The nationalist-revolutionary movement compelled the British to transfer their capital to Delhi. Despite the Durbar of George V and Lutyen’s edifices, Kolkata still remained the second city of the British Empire. Parts of it were “sahebi para” (saheb’s neighbourhood) with its Western restaurants, (Flury's, Trinca's) The colonial Great Eastern and Grand Hotels, shops at New Market, cinema and theatre houses (Metro, Lighthouse) which coexisted with the Bengali, Marwari, South Indian areas. The Western clubs debarred Indians who formed more formidable associations where the downfall of the British Empire was plotted.
It was from Kolkata that Gurudev, now Sir Rabindranath Tagore, Nobel Prize winner for Literature, citizen of the world, flung back the knighthood gifted by the British government in retaliation to the massacre of Indians at Jalianwala Bagh. This gesture humiliated Britain; the world condemned the massacre. Thus emboldened, the revolutionary movement gained momentum in Bengal which later spread to the rest of India. Young men assassinated oppressive British officials. Khudiram Bose, the trinity of Benoy, Badal, and Dinesh were executed. They went to the gallows crying Bande Mataram. Memorials to these young martyrs stand not far from Victoria Memorial, the symbol of British Raj.
Western educated lawyers, doctors, academics formed the nationalist movement in Kolkata. Their numbers were legion; Sharat and Subhash Bose, Ashutosh Mukherjee and his son Syama Prasad, Jagadish Chandra Bose, B.C. Roy. Successful and wealthy, they gave generously to the freedom cause. Little did these patriots imagine what awaited Bengal and Kolkata.
In 1943, a man-made famine carried away three million people in Bengal when the British government shipped most of the food grains for its soldiers in West Asia. My young parents shared their food with those who came to their door with cries of “One morsel, Mother, one morsel before I die!” Municipal lorryies collected skeletal corpses in the mornings. When my father was a director in the Food and Agricultural Organisation, he described the famine scenes at the inauguration of “Freedom from Hunger Campaign” in the eternal city of Rome.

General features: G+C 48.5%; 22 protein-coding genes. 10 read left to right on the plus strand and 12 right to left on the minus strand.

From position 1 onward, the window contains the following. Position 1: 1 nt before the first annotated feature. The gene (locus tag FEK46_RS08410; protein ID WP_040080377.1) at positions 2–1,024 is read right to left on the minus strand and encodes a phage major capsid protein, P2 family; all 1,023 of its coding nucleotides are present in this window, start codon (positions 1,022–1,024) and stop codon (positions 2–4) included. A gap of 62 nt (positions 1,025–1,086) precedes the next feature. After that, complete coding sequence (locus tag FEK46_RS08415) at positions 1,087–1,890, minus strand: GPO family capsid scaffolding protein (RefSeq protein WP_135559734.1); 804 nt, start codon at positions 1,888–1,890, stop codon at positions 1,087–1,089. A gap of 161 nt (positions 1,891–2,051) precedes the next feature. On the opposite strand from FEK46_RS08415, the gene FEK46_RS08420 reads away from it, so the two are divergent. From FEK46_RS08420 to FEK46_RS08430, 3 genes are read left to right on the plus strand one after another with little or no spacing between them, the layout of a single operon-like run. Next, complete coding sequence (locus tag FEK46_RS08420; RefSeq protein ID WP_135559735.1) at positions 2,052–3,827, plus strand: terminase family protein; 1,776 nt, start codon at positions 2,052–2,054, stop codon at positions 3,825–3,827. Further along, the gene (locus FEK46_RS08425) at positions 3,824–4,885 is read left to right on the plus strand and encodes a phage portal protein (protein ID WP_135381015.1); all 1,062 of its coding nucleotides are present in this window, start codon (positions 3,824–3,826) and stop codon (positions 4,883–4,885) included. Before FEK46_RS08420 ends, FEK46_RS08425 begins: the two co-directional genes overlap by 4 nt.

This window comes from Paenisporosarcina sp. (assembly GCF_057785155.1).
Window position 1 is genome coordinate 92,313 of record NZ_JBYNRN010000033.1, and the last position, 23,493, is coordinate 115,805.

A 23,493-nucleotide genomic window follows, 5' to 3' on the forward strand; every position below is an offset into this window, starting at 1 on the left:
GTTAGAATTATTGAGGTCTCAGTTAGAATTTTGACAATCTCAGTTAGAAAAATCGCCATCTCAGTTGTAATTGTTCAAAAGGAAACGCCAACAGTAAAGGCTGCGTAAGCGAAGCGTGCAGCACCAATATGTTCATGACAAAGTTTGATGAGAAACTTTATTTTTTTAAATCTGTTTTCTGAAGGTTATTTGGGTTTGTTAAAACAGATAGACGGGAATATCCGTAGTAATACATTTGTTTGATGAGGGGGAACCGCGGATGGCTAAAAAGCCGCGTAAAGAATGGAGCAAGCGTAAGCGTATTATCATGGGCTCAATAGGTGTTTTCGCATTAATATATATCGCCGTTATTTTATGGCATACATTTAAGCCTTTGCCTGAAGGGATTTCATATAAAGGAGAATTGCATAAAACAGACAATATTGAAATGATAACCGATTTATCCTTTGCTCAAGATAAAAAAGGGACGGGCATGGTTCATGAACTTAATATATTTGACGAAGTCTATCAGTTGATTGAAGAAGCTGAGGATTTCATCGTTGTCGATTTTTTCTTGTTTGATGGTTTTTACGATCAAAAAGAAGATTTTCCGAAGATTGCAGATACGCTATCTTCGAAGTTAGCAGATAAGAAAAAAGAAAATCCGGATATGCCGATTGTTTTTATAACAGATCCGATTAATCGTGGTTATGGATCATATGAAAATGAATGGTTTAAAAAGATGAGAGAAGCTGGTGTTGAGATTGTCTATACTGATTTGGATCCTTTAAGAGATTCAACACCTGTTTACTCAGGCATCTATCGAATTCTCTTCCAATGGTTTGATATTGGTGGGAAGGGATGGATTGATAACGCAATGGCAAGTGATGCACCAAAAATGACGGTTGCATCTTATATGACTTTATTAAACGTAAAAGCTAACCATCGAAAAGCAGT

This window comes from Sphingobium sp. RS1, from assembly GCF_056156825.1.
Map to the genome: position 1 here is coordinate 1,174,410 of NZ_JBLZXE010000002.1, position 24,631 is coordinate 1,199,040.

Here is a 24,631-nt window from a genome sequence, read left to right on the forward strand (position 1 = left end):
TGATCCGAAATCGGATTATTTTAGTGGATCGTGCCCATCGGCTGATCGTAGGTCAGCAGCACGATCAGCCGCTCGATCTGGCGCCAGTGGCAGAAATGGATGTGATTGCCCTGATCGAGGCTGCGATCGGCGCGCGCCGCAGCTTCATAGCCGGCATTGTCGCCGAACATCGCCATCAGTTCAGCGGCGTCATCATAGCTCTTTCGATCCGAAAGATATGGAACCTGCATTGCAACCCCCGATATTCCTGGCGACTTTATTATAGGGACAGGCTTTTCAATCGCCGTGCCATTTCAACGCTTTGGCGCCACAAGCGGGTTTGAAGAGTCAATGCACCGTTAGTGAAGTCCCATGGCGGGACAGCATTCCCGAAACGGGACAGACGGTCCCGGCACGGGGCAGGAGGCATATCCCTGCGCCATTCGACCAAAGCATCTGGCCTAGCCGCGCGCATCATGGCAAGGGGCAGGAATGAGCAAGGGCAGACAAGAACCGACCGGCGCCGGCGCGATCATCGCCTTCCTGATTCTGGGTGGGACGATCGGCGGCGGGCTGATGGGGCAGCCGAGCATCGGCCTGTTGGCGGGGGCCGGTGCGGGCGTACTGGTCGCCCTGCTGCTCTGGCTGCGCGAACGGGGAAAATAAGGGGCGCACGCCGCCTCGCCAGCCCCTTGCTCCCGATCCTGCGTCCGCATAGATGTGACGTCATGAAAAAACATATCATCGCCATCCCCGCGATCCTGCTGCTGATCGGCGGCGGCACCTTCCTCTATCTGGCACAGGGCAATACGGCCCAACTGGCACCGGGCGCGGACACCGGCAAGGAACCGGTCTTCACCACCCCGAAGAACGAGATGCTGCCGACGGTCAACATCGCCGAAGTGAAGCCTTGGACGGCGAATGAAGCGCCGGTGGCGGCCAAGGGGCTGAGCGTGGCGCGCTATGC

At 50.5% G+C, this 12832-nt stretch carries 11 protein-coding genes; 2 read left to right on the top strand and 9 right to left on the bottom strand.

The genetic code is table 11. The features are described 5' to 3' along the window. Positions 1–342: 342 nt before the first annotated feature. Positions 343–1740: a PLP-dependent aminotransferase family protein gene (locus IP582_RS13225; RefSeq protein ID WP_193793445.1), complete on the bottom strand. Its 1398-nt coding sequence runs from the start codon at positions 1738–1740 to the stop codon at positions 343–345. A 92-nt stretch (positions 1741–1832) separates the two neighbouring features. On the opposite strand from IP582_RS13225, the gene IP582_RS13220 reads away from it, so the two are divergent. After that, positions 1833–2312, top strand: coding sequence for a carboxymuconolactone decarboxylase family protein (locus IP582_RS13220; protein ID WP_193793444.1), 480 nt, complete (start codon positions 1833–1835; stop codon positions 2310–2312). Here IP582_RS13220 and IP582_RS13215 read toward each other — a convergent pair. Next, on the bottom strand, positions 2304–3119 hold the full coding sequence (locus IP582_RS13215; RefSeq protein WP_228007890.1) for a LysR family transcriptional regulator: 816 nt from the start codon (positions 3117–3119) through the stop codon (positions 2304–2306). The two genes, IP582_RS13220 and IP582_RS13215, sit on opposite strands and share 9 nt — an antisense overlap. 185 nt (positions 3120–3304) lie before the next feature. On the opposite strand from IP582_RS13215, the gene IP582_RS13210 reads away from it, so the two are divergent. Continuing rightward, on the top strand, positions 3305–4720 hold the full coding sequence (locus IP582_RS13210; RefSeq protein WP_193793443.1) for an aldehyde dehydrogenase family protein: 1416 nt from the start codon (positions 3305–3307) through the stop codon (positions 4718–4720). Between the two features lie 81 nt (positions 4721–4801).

The British policy of divide and rule finally succeeded. Bengal and Punjab were partitioned. These two states saw terrible carnage and unimaginable misery. The Hindu exodus from East Bengal changed the second city of the Empire. For years it was a huge refugee camp.
But a new city sprang up from the remnants of the British Raj, a city that banished bitterness, welcomed strangers, explored new ideologies, where the image of great Bengalis, particularly Tagore, loomed over the city, where artists like Nandalal Bose and Jamini Roy, film-makers Satyajit Ray and Mrinal Sen quickened the life of the city, where young men abandoned careers to become Naxalites to protest against growing inequalities, where Mother Teresa and her Catholic nuns were as loved and revered as the Ramakrishna swamijis.
Many foreigners say that of all Indian cities, Kolkata touches their minds and hearts as no other city does. Is it because the Kolkata-bashis, enduring and generous, welcome those at their door? When millions of people in East Pakistan revolted against their overlords in West Pakistan and fled to Kolkata in 1971, they were given shelter in a city that could ill afford extra inhabitants. This recalls lines from Gurudev’s poem—“they came and never returned.”
Seeing the horrific devastation wrought by the Amphan cyclone on Kolkata and its adjacent districts, one wonders when and how Kolkata will recover from such a calamity whose damage is said to be incalculable. Wars and natural calamities have damaged other cities. During the Second World War Nazi Germany and Soviet Russia fought the bloodiest battle in history at Stalingrad. The city on the River Volga was almost razed to the ground. Millions died in the city; combatants, unarmed citizens, women and children. But the city was rebuilt by its valiant citizens.
So will Kolkata be restored, not only by clearing roads of fallen trees, repairing electric lines, and reconstructing buildings but by the resilient spirit of a people who have suffered, endured, hoped and dreamed of the future. A city and a country are defined not so much by its physical contours, relevant as they are, but by the soul of its people. Kolkata’s myriad souls have been shaped by its history—rebellious, creative, traditional, spiritual, angry and compassionate.
Such a city will rise again.
The author is a retired civil servant and writes on international history. The views are personal.